SpaceX launches Space Force satellite on recycled rocket booster

Liftoff at 12:09 p.m. Thursday from Cape Canaveral

SpaceX sticks the landing on its droneship on its mission to send a GPS device into space on June 17, 2021. (SpaceX/YouTube, SpaceX/YouTube)

CAPE CANAVERAL, Fla. – A U.S. Space Force navigation satellite hitched a ride into space Thursday on a reused Falcon 9 rocket from Cape Canaveral, a first for a National Security Space Launch mission.

The rocket launched the fifth Global Positioning System III satellite for the Space Force from Cape Canaveral Space Force Station Launch Complex 40 at 12:09 p.m. into a partially cloudy sky. Weather officers with the 45th Weather Squadron predicted favorable launch conditions but showers were a possibility.

The Pentagon recently approved SpaceX to fly national security missions on flight-proven or used rocket hardware.

The booster, or first stage, of this Falcon 9 previously launched the GPS III-4 satellite in November 2020 on a national security mission. The GPS III-5 satellite launched on the same booster Thursday. This marks the fourth National Security Space Launch mission on a Falcon 9 rocket.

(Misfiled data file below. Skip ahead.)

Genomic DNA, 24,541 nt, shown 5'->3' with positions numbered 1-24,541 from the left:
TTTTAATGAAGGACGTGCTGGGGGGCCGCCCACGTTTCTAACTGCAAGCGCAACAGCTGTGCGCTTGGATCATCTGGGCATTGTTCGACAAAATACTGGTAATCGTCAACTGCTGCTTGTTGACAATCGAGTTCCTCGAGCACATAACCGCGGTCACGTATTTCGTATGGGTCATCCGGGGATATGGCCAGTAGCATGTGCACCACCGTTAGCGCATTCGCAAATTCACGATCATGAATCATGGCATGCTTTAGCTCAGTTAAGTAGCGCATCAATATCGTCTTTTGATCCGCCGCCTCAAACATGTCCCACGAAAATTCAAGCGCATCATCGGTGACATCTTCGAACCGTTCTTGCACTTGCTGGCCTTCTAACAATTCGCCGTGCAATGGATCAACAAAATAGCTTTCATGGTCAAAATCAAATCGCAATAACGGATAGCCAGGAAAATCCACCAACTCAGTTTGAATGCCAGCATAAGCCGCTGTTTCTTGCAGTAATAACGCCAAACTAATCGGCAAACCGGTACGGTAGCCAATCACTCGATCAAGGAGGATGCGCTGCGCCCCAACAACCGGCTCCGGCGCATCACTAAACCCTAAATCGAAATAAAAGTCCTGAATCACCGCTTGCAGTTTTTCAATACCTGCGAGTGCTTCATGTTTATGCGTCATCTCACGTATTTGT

“We are building on the successful booster recoveries of GPS III-3 and GPS III-4 last year and making a historic step with the GPS III-5 mission using a previously flown vehicle,” Launch Enterprise director Col. Robert Bongiovi said in a statement. “The affordability and flexibility provided with SpaceX’s reused launch vehicles open additional opportunities for future NSSL missions and provide our nation’s warfighters with the advanced capabilities they need.”

The move to fly on used hardware will save the U.S. military tens of millions of dollars. SpaceX repeatedly launches and lands its boosters to drive down cost and increase launch cadence.

About 10 minutes after liftoff the recycled booster came back down to Earth landing on the drone ship “Of Course I Still Love You” in the Atlantic Ocean off Florida’s east coast. Cheers at SpaceX headquarters could be heard from mission control both for the landing and when the booster separated from the second stage.

“What a beautiful view of that first stage landing,” Youmei Zhou, SpaceX propulsion engineer, said.

Zhou said this marked the company’s 19th landing for this year and SpaceX’s 88th overall booster recovery.

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